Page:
Material and Methods
Selected pilot area
Seoul is the capital of Korea and is highly urbanized. It has an estimated population of 10,124,579 people (Government Seoul Metropolitan, 2017). Seoul is divided into 25 administrative districts, and each borough has a caregiver council to present its opinions on community cat management. The boroughs selected as the pilot area were regions in which caregivers voluntarily participated in our TNR program. Caregivers who cared for intact community cats agreed to trap and return cats for neutering. Cats were sterilized in a total of eight high-quality, high-volume TNR programs from 2017 to 2018.
Trap and return
Since Korea does not have a dedicated place to perform a HQHVSN study, a temporary operation site was set up using an empty building owned by the Seoul Metropolitan Government. Additionally, the government provided vehicles to efficiently transport the cats to the temporary HQHVSN clinic.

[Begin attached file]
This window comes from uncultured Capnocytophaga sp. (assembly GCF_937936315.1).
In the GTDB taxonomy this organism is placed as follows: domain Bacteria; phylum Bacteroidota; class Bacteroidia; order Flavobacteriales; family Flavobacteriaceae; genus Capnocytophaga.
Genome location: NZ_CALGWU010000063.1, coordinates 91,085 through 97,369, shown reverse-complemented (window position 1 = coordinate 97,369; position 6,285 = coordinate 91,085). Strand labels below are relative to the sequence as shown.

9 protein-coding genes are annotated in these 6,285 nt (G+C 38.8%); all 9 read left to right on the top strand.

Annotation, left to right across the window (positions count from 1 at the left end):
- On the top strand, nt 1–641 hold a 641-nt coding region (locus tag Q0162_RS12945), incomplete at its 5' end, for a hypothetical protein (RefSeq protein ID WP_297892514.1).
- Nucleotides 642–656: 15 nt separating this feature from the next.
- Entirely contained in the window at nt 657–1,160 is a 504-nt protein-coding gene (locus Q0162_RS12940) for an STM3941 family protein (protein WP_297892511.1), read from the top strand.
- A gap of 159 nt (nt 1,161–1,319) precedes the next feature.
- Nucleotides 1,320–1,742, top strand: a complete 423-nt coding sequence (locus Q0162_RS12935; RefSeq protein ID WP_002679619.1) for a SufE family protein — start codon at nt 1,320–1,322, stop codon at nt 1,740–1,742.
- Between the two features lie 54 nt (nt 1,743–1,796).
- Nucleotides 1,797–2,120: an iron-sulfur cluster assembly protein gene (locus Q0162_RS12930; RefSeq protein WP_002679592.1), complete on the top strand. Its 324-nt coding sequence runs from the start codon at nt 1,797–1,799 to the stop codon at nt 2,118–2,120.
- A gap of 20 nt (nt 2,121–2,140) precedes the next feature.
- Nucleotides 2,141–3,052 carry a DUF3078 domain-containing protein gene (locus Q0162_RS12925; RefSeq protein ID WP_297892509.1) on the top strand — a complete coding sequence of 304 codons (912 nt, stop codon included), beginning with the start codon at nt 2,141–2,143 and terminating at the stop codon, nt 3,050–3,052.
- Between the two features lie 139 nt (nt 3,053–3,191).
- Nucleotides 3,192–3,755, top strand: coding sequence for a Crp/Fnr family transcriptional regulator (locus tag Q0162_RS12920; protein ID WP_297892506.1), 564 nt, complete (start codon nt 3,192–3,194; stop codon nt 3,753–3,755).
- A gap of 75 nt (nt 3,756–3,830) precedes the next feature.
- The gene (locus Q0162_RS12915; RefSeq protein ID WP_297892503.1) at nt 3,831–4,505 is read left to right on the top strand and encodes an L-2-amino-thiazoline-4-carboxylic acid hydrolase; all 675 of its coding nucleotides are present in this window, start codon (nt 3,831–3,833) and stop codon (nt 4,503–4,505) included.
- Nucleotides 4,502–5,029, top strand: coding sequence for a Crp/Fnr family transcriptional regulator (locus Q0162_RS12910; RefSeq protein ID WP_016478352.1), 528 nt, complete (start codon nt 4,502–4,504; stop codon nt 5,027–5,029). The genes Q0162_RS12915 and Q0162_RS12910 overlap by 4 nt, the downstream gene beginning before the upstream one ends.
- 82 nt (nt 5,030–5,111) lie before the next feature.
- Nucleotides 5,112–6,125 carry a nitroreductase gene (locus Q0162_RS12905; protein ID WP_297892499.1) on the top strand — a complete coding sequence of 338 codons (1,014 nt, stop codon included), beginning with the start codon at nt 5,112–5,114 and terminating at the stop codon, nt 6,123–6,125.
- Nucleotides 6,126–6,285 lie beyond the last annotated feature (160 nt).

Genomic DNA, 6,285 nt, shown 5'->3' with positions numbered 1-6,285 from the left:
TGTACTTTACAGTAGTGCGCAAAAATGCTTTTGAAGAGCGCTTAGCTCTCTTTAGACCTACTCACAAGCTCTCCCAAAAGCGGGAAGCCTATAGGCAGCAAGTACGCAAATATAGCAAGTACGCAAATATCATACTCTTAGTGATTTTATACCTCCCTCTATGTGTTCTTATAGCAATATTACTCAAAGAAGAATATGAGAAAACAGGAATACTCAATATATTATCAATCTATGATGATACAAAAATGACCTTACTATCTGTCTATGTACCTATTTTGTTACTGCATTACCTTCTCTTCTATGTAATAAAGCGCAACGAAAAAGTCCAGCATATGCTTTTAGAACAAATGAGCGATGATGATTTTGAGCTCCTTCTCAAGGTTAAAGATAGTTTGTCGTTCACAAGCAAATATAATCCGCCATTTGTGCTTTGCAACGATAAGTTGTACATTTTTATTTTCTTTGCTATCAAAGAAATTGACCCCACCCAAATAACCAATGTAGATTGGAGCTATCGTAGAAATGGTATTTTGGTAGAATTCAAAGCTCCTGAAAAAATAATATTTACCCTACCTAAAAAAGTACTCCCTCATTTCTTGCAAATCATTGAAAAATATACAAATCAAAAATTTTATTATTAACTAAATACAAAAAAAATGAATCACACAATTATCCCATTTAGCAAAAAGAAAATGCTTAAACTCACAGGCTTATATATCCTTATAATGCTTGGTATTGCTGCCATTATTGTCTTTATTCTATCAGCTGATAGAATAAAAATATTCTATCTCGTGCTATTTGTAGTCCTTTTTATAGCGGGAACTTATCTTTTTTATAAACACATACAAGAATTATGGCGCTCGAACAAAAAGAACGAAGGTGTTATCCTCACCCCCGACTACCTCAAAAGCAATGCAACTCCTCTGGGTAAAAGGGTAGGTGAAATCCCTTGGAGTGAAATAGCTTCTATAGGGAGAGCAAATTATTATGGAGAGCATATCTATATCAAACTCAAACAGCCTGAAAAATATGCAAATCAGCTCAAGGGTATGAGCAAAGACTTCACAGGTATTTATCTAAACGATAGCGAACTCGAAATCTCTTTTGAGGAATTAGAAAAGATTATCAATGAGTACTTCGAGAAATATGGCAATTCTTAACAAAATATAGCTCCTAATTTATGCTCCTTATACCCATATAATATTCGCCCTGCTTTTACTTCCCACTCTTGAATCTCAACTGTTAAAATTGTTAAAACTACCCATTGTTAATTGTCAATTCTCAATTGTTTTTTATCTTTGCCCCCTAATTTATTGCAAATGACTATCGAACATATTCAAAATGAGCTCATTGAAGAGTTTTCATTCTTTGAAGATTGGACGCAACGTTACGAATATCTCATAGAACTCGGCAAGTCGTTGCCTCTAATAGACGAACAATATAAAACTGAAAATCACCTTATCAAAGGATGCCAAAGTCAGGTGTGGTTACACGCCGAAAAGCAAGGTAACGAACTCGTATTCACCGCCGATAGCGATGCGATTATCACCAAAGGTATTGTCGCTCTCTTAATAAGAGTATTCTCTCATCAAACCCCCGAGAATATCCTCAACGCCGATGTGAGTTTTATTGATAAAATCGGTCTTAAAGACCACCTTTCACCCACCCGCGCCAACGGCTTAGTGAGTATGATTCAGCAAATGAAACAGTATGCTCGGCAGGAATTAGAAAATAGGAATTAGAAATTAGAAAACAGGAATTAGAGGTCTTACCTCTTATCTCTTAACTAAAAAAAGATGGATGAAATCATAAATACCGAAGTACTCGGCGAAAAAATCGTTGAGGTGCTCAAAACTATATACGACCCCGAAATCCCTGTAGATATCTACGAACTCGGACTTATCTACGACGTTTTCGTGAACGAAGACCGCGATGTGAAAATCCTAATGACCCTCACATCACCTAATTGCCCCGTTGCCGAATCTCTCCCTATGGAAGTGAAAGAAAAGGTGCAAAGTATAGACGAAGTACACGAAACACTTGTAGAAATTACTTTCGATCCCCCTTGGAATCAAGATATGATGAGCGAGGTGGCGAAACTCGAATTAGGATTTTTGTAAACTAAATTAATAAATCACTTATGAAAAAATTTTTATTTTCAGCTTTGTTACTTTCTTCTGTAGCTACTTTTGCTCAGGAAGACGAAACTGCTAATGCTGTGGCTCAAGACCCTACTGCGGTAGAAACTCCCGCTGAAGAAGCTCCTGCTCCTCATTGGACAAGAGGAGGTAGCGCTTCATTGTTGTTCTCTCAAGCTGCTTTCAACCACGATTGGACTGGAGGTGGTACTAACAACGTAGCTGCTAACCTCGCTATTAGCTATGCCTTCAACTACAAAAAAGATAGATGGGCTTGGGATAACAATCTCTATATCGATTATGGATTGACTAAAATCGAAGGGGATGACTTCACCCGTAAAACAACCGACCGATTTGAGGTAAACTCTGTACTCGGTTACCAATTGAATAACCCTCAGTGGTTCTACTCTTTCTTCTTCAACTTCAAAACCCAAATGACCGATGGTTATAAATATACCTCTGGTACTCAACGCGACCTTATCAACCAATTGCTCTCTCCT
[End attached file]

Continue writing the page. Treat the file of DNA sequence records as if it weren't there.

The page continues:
Because of limitations in the temporary operating area, a program was set up to sterilize 50 community cats at a time. In advance, the caregivers were asked to capture up to 50 cats. Caregivers performed the trapping with manual or automatic cage traps and post-operative releasing of community cats (mostly feral cats). The cats were contained in traps for 24 h (male) and 72 h (female) after surgery and then released back to their colonies. Sterilized cats were not given post-operative analgesia and were checked for food intake, urination, and defecation during the holding period in traps.